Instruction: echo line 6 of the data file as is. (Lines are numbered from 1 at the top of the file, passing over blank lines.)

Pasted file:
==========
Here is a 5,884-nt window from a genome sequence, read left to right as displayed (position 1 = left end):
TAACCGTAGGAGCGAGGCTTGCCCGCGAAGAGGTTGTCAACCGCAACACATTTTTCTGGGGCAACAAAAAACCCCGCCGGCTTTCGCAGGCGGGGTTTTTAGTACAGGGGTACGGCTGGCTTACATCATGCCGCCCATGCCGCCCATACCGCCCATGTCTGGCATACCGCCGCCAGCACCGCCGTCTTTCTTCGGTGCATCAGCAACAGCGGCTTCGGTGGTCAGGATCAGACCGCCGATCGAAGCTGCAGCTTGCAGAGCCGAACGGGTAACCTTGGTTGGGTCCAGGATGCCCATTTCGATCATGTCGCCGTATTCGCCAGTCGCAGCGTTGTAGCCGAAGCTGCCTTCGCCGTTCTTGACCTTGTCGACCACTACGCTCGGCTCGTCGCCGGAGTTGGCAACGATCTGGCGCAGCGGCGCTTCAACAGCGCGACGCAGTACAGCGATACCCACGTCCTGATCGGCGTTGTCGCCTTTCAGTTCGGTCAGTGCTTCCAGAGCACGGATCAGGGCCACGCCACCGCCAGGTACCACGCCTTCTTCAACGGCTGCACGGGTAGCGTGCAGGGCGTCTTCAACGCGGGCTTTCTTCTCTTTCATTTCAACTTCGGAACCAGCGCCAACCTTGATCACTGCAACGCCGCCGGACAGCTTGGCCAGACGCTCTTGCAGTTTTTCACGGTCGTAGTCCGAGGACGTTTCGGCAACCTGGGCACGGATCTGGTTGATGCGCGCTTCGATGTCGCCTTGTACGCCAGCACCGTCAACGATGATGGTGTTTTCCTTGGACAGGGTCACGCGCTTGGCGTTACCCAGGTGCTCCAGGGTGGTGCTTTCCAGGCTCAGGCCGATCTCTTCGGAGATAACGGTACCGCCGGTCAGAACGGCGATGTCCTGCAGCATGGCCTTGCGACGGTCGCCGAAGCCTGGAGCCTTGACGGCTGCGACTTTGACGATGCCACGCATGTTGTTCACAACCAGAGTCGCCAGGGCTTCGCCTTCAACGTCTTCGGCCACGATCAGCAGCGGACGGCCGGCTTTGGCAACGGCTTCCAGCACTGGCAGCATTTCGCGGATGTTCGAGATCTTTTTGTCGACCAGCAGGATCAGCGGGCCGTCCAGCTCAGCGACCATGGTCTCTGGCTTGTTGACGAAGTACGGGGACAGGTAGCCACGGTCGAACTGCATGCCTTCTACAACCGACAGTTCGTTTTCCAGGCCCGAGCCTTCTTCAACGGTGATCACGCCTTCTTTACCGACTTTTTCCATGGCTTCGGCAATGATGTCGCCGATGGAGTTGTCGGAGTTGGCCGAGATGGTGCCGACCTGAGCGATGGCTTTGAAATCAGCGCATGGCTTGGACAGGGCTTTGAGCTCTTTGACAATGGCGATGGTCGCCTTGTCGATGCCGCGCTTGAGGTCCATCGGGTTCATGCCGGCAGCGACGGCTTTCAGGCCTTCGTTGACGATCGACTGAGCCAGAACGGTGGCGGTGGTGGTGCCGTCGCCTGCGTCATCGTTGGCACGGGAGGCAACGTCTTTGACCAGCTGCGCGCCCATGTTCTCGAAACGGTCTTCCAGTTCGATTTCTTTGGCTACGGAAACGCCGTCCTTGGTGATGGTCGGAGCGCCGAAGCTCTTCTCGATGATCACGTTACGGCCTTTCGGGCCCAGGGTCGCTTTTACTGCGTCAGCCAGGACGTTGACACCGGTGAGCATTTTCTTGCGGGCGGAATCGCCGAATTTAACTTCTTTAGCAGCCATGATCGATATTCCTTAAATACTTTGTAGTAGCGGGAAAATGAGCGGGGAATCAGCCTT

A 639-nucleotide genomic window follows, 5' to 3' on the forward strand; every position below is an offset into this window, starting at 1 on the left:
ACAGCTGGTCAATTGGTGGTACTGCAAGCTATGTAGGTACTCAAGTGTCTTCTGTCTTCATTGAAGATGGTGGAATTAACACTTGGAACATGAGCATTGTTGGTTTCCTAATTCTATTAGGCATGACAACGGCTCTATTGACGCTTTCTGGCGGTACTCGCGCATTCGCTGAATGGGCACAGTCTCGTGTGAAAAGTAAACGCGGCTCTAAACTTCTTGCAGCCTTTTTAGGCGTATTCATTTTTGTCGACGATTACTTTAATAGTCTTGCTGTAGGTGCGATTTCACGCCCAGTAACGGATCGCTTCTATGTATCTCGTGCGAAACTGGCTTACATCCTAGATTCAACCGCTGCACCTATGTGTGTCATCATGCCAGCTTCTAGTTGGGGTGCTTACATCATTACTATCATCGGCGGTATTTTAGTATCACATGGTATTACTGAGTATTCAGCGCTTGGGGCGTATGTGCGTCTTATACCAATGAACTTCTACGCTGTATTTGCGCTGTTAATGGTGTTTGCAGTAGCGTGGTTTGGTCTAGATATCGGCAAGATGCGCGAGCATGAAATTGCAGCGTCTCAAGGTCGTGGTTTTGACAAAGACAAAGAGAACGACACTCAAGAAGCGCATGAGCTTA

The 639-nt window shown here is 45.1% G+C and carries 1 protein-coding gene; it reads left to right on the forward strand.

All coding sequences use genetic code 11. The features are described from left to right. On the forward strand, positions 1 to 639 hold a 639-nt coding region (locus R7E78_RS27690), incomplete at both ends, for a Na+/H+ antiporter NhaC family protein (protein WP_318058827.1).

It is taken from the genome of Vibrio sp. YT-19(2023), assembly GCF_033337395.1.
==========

All coding sequences use genetic code 11. The features are described from left to right. On the forward strand, positions 1 to 639 hold a 639-nt coding region (locus R7E78_RS27690), incomplete at both ends, for a Na+/H+ antiporter NhaC family protein (protein WP_318058827.1).